“because (1) no African-Americans lived in [respondents’] home; (2) [respondents], a Caucasian couple, purchased the residence several months before the search and the deputies did not conduct an ownership inquiry; (3) the African-American suspects were not accused of a crime that required an emergency search; and (4) [respondents] were ordered out of bed naked and held at gunpoint while the deputies searched their bedroom for the suspects and a gun, we find that a reasonable jury could conclude that the search and detention were ‘unnecessarily painful, degrading, or prolonged,’ and involved ‘an undue invasion of privacy,’ Franklin v. Foxworth, 31 F. 3d 873, 876 (9th Cir. 1994).” Id., at 766.
Turning to whether respondents’ Fourth Amendment rights were clearly established, the majority held that a reasonable deputy should have known the search and detention were unlawful.
Judge Cowen dissented. In his view the deputies had authority to detain respondents for the duration of the search and were justified in ordering respondents from their bed because weapons could have been concealed under the bedcovers. He also concluded that, assuming a constitutional violation, the law was not clearly established.
The Court of Appeals denied rehearing and rehearing en banc.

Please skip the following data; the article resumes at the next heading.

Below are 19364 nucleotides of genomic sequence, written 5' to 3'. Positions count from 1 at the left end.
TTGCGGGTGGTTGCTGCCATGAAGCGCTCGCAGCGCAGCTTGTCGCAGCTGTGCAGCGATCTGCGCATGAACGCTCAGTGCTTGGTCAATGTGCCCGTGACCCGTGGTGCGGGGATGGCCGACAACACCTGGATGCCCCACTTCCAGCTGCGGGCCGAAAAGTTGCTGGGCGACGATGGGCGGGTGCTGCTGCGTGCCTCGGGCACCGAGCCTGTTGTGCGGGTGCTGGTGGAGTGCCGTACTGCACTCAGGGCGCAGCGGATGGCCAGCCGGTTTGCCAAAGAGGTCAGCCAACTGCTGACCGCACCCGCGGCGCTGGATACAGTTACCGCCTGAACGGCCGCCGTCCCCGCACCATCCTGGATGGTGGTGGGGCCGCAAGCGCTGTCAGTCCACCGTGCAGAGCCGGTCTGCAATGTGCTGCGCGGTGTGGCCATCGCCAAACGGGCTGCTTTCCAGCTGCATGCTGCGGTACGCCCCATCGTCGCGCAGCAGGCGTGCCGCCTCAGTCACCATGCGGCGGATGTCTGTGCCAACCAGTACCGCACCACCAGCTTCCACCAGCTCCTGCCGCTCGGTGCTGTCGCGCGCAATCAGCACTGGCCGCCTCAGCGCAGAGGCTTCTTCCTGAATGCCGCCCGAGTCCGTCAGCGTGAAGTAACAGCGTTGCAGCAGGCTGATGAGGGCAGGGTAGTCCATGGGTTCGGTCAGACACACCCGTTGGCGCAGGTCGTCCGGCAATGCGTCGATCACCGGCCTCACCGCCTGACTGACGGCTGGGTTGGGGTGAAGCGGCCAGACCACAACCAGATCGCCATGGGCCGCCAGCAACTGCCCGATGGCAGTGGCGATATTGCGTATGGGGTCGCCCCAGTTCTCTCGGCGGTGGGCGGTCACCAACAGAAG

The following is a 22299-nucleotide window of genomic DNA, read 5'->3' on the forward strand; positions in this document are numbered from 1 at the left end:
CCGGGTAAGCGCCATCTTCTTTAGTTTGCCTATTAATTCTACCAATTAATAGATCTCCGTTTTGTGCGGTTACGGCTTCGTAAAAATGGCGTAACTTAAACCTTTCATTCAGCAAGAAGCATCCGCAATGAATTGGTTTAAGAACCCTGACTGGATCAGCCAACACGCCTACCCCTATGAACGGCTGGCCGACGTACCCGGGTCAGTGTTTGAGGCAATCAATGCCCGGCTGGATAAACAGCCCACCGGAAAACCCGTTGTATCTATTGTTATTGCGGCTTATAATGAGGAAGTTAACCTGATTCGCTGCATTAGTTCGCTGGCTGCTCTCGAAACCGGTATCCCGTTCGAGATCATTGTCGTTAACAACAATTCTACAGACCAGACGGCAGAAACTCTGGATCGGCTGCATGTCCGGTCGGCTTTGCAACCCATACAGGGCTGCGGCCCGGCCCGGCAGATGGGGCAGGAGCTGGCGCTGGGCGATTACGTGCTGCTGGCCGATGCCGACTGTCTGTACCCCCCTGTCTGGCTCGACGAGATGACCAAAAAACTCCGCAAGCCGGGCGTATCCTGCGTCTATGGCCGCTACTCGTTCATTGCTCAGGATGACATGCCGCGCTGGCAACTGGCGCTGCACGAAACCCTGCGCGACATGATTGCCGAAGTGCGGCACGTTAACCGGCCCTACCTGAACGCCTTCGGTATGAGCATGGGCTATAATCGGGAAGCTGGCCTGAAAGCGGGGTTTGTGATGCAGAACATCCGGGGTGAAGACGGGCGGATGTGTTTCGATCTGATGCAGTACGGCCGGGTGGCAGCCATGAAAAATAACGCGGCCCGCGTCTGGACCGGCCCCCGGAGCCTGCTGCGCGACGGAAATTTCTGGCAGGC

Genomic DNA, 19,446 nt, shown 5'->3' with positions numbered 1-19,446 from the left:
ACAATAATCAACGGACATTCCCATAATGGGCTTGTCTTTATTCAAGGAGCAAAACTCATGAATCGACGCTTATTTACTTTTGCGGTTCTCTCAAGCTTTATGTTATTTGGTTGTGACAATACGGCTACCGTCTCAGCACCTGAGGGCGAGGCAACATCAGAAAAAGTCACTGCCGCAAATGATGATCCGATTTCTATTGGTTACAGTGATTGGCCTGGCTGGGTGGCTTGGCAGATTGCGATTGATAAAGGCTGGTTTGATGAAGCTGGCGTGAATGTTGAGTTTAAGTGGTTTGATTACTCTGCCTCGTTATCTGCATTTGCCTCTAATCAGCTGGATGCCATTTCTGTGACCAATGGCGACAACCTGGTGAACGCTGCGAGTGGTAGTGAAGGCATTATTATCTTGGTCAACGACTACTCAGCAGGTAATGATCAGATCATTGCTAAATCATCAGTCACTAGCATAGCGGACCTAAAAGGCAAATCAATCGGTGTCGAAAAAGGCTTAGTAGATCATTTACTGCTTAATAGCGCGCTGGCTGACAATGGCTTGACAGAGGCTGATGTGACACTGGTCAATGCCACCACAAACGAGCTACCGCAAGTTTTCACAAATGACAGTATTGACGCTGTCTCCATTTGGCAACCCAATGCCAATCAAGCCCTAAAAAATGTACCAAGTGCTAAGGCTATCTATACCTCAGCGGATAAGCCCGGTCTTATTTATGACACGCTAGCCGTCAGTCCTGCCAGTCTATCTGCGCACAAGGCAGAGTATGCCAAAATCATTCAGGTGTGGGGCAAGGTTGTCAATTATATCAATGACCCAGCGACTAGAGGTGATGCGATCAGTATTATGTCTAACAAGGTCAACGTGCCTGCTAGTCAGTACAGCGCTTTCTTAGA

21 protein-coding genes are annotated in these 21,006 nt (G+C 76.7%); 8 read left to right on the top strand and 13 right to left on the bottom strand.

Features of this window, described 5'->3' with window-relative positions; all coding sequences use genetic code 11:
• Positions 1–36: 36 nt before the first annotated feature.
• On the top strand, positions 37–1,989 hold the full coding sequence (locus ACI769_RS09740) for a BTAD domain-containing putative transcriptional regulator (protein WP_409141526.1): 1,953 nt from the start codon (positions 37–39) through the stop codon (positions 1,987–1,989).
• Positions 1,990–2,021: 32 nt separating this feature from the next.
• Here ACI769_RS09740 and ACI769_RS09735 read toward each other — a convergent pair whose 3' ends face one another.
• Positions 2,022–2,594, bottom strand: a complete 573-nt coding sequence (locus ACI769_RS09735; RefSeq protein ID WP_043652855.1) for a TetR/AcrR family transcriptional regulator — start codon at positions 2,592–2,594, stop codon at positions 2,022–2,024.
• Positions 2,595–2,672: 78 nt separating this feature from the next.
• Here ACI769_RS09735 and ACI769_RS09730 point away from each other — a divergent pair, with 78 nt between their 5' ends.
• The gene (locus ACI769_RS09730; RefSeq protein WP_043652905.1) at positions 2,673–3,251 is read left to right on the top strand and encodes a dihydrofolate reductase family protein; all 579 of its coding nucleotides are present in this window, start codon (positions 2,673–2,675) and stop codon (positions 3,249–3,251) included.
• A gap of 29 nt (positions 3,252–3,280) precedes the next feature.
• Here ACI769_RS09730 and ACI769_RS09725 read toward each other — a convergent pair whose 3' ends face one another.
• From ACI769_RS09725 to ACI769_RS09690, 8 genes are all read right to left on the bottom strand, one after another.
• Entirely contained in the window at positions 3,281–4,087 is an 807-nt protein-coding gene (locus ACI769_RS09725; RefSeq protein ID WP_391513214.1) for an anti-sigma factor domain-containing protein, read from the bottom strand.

Because respondents were of a different race than the suspects the deputies were seeking, the Court of Appeals held that “[a]fter taking one look at [respondents], the deputies should have realized that [respondents] were not the subjects of the search warrant and did not pose a threat to the deputies’ safety.” Ibid. We need not pause long in rejecting this unsound proposition. When the deputies ordered respondents from their bed, they had no way of knowing whether the African-American suspects were elsewhere in the house. The presence of some Caucasians in the residence did not eliminate the possibility that the suspects lived there as well. As the deputies stated in their affidavits, it is not uncommon in our society for people of different races to live together. Just as people of different races live and work together, so too might they engage in joint criminal activity. The deputies, who were searching a house where they believed a suspect might be armed, possessed authority to secure the premises before deciding whether to continue with the search.